14. ^ Lee, Nancy (16 February 2012). "Kim Min Hee Thinks Happiness is Close By". enewsWorld. Retrieved 2012-11-18. 
  15. ^ Lee, Jin-ho (10 March 2012). "Interview: Kim Min Hee was Always Confident about Her Acting". enewsWorld. Retrieved 2012-11-18. 
  16. ^ Lee, Jin-ho (13 March 2012). "Kim Min Hee Opens Up About Love and Future". enewsWorld. Retrieved 2012-11-18. 
  17. ^ Son, Hye-young (11 February 2013). "Kim Min Hee, The Cherry Blossom Girl". 1st Look Magazine via enewsWorld. Retrieved 2013-02-13. 
  18. ^ Lee, Tae-ho (14 August 2012). "Kim Min-hee signs exclusive contract with Gong Yoo's agency". 10Asia. Retrieved 2012-11-18. 
  19. ^ An, So-hyoun (3 March 2013). "Kim Min Hee Says She's Honest in Love Relationships". enewsWorld. Retrieved 2013-03-04. 
  20. ^ Han, Jae-hee (4 April 2013). "Kim stretches her acting chops". Korea JoongAng Daily. Retrieved 2013-05-28. 
  21. ^ Lee, Claire (10 May 2013). "Ryu Seung-ryong wins top prize at Paeksang". The Korea Herald. Retrieved 2013-05-10. 
  22. ^ Lee, Hye-ji (10 May 2013). "On the Scene: 2013 Paeksang Arts Awards: He Said, She Said". 10Asia. Retrieved 2013-05-10. 
  23. ^ Kim, June (10 December 2014). "KIM Min-hee and KIM Tae-ri Confirmed for FINGERSMITH". Korean Film Biz Zone. Retrieved 2014-12-12. 
  24. ^ "Wild at Heart". W Korea via IV Design (in Korean). November 2005. Retrieved 2012-11-18. 
  25. ^ Oh, Mi-jung (3 February 2012). "K-celebs: Lee Jung Jae". enewsWorld. Retrieved 2012-11-18.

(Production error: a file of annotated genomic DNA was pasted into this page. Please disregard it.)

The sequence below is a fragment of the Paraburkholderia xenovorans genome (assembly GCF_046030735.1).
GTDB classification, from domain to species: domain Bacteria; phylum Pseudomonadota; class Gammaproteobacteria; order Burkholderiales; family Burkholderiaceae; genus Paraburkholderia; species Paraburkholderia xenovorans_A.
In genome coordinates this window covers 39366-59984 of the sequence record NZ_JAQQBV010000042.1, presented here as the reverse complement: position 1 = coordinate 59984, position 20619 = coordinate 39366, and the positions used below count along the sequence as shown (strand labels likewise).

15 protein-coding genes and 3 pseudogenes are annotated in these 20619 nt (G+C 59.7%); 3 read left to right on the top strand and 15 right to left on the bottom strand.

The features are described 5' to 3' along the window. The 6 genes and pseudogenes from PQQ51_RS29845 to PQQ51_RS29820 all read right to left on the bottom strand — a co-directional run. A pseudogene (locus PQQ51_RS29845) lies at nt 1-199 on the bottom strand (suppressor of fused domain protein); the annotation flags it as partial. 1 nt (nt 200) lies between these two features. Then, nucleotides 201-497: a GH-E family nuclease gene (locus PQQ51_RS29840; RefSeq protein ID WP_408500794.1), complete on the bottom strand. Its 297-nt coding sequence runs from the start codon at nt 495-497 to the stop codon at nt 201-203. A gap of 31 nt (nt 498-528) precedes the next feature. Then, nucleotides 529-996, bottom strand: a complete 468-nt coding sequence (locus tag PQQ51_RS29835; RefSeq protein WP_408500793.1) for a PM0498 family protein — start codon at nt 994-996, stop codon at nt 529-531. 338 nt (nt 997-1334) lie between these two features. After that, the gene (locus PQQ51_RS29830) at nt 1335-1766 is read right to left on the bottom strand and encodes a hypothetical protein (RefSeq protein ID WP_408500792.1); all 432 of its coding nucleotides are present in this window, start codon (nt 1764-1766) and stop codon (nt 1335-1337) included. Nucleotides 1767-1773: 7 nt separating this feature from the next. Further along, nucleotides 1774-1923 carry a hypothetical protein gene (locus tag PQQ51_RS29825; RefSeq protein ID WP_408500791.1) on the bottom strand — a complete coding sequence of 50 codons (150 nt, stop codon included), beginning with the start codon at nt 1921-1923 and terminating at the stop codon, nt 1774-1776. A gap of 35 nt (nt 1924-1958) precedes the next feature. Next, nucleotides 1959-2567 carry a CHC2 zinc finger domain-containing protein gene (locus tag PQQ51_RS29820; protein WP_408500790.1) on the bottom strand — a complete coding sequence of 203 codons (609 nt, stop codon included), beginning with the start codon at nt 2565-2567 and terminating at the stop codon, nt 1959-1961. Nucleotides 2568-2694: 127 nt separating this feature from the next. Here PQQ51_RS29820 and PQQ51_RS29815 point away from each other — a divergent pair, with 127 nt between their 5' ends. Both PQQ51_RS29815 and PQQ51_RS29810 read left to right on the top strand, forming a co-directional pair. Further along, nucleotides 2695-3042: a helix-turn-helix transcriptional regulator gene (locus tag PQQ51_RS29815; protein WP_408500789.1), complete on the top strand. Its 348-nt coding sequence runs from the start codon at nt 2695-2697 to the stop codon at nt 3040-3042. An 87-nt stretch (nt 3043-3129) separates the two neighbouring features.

26. ^ "배우 김민희와 모델 이수혁 come edie". Vogue Korea (in Korean). August 2008. Retrieved 2012-11-18. 
  27. ^ "Doppelganger". Dazed & Confused Korea (in Korean). March 2009. Retrieved 2012-11-18. 
  28. ^ "김민희와 이수혁, 유령신부 Corpse Bride". Vogue Korea (in Korean). December 2009. Retrieved 2012-11-18. 
  29. ^ 김민희·이수혁 ′결별′, 2년 열애 끝에 좋은 동료로 남기로 [Kim Min Hee and Lee Soo Hyuk end their relationship]. Asia Today (in Korean). 29 November 2010. Retrieved 2012-11-18. 
  30. ^ Sunwoo, Carla (14 June 2012). "Lee Soo-hyuk opens up about past love". Korea JoongAng Daily. Retrieved 2012-11-18. 
  31. ^ Lee, Sun-min (25 April 2013). "Zo In-sung, Kim Min-hee are dating". Korea JoongAng Daily. Retrieved 2013-04-25. 
  32. ^ "Zo In-Sung, Kim Min-hee Reveal They Are Dating". The Chosun Ilbo. 25 April 2013. Retrieved 2013-04-25. 
  33. ^ "Zo In-sung, Kim Min-hee Call It Quits". The Chosun Ilbo. 26 September 2014. Retrieved 2014-10-10. 

External links[edit]